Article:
On Tuesday, a federal grand jury in Indiana indicted an Indianapolis police sergeant for violating a man's civil rights by using excessive force during an arrest last year.
Body camera footage captured Sgt. Eric Huxley stomping on the face of Jermaine Vaughn, who had been handcuffed with his hands behind his back, on Sept. 24, 2021. Huxley's colleagues were wrestling Vaughn to the ground in the city's downtown as they attempted to arrest him for disorderly conduct.
"Stop! You're done! You're done! You're done!" Huxley shouts at Vaughn after kicking him in the face.
"There you go. Police brutality," Vaughn responds as blood pours from his mouth.
Department of Justice officials announced Wednesday that Huxley, 44, had been charged with one count of deprivation of rights under color of law while using a dangerous weapon and resulting in bodily injury.
He could face up to 10 years in prison if convicted. Attorneys for Huxley did not immediately respond to a request for comment.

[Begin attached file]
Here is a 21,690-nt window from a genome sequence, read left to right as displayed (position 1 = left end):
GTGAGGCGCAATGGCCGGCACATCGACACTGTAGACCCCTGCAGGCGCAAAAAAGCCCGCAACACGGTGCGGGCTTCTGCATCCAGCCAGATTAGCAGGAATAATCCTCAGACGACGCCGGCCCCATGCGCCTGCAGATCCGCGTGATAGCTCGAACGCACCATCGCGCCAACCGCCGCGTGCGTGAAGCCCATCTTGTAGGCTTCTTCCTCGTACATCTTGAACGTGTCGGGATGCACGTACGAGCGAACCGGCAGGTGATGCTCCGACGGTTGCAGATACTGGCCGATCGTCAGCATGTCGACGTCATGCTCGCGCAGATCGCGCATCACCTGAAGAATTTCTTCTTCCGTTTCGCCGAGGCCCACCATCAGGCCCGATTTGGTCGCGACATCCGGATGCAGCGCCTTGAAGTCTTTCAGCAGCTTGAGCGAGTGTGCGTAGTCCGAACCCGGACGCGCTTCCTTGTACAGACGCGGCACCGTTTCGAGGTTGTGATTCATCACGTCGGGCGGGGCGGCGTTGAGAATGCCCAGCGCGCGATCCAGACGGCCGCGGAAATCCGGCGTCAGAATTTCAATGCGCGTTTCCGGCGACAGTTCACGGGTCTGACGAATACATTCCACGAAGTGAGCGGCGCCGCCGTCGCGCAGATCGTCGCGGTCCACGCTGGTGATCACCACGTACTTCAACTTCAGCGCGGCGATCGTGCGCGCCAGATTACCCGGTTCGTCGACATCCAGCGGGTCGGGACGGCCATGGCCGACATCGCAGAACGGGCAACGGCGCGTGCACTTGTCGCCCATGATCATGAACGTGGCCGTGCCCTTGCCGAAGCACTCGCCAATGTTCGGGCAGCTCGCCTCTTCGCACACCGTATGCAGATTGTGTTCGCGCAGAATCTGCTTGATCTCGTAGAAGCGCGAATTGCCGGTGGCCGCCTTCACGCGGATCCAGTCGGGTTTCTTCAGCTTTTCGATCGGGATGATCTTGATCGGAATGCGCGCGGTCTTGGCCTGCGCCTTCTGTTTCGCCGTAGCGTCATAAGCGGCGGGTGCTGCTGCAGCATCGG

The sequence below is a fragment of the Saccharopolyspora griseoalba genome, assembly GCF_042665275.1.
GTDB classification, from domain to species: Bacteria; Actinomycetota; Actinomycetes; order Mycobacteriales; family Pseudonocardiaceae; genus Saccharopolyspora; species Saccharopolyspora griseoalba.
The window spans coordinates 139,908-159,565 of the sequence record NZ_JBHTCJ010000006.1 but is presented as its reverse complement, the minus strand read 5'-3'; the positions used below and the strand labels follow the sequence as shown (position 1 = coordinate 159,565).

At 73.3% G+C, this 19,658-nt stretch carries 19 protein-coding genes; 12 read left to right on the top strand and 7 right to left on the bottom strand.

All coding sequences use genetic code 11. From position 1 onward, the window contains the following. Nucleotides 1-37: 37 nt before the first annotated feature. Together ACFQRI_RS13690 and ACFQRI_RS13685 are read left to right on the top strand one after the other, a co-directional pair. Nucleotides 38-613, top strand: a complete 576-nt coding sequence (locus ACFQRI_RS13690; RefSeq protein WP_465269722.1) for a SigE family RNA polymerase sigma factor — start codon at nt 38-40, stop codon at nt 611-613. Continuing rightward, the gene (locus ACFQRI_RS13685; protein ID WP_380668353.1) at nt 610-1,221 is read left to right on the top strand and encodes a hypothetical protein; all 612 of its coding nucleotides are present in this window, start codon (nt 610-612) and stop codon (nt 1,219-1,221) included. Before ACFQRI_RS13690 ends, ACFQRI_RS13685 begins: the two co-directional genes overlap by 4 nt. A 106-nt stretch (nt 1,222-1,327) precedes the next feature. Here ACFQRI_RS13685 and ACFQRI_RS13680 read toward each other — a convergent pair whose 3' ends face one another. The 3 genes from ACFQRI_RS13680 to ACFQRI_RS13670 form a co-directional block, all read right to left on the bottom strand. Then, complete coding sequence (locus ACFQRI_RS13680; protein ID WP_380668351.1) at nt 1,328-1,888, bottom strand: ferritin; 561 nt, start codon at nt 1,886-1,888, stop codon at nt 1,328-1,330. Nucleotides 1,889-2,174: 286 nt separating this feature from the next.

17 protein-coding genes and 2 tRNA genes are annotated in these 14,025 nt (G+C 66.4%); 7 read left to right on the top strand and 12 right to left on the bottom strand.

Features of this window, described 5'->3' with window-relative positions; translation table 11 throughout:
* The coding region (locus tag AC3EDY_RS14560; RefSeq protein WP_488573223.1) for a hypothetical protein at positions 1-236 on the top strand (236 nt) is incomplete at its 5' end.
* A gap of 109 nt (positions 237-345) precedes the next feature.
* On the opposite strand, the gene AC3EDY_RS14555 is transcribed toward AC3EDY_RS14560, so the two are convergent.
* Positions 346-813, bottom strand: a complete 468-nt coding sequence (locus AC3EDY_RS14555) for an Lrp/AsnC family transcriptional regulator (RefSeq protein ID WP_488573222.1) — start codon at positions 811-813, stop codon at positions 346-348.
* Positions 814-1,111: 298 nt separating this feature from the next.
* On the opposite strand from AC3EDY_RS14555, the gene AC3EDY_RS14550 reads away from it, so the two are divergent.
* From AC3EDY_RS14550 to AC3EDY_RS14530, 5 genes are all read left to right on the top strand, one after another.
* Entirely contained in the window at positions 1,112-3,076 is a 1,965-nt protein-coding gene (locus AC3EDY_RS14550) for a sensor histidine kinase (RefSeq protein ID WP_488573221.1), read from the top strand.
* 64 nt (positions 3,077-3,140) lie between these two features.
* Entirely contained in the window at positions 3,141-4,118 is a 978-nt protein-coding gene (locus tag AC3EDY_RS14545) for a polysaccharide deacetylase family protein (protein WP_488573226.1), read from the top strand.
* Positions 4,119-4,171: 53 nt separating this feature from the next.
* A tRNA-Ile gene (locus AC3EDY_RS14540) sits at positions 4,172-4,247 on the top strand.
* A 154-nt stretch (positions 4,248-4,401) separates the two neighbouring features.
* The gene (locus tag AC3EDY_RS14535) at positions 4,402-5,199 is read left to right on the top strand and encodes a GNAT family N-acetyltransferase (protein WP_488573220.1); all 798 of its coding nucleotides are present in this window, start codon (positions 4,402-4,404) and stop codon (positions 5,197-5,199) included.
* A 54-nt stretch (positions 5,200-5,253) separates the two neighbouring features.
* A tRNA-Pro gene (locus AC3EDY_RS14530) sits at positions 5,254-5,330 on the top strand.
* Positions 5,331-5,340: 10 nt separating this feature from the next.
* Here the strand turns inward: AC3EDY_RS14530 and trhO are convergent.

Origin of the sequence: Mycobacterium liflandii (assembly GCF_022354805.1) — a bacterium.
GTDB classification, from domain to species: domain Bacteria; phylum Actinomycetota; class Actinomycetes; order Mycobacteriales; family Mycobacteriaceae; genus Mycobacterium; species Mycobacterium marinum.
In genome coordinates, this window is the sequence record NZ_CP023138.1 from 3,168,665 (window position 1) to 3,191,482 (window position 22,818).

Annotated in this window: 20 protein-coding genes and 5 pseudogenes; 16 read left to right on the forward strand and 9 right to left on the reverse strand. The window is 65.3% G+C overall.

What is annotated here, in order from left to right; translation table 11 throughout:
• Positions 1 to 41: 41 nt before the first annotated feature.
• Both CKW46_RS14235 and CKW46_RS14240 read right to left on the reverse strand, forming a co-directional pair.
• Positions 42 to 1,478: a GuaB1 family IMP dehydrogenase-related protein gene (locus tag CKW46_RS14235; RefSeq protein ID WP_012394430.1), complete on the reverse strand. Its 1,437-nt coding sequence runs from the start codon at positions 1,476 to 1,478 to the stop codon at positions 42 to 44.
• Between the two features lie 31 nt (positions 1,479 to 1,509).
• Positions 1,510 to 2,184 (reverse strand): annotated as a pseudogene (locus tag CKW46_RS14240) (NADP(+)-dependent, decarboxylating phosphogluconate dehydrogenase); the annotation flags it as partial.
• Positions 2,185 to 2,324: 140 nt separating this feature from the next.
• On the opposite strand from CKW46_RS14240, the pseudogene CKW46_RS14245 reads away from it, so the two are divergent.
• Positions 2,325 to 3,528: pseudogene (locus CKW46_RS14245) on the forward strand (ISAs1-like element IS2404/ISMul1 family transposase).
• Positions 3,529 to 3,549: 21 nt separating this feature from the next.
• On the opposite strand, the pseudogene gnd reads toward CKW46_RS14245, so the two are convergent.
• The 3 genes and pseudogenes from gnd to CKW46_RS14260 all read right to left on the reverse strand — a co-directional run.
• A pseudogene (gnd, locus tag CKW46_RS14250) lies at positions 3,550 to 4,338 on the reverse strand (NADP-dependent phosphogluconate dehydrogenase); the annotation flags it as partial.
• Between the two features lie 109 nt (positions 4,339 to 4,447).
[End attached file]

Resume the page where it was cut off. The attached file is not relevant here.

"This incident was unnecessary and should have never occurred," Police Chief Randal Taylor said in a statement on Wednesday. "I would not tolerate this behavior from any community member; Sergeant Huxley is no exception."
In addition to the federal charge, Huxley is also facing two state felony charges over the incident: official misconduct and battery with moderate bodily injury. That case is still proceeding through court.
Taylor suspended the 14-year veteran of the department without pay and recommended to the department's civilian police merit board that Huxley be fired.
He remains suspended without pay, pending the completion of his criminal trials.
"I'm upset," Taylor told reporters last week at a press conference last year. "It hurts me to see any of our officers treat someone the way you're going to see here. There is no excuse for it."
Taylor ordered a review of past use of force from all three officers involved in this arrest as well as a review of the use of force incidents that Huxley reviewed in his role as supervisor.
"I promised this community and I promised our officers that I would be transparent," Taylor said. "That's in good times and bad times. This is a bad time."
This story has been updated with new comments from the police chief.